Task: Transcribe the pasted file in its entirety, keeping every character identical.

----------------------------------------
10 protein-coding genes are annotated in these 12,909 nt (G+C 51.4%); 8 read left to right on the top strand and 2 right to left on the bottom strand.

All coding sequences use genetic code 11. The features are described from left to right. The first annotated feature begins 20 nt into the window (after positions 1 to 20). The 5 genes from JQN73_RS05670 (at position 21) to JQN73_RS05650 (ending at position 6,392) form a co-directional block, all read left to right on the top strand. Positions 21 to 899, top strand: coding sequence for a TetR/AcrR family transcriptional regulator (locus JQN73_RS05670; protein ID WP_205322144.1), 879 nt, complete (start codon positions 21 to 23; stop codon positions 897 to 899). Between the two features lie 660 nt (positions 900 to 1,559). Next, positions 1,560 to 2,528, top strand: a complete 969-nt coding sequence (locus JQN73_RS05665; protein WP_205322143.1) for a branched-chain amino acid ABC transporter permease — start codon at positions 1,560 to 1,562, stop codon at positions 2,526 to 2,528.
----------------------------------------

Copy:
10 protein-coding genes are annotated in these 12,909 nt (G+C 51.4%); 8 read left to right on the top strand and 2 right to left on the bottom strand.

All coding sequences use genetic code 11. The features are described from left to right. The first annotated feature begins 20 nt into the window (after positions 1 to 20). The 5 genes from JQN73_RS05670 (at position 21) to JQN73_RS05650 (ending at position 6,392) form a co-directional block, all read left to right on the top strand. Positions 21 to 899, top strand: coding sequence for a TetR/AcrR family transcriptional regulator (locus JQN73_RS05670; protein ID WP_205322144.1), 879 nt, complete (start codon positions 21 to 23; stop codon positions 897 to 899). Between the two features lie 660 nt (positions 900 to 1,559). Next, positions 1,560 to 2,528, top strand: a complete 969-nt coding sequence (locus JQN73_RS05665; protein WP_205322143.1) for a branched-chain amino acid ABC transporter permease — start codon at positions 1,560 to 1,562, stop codon at positions 2,526 to 2,528.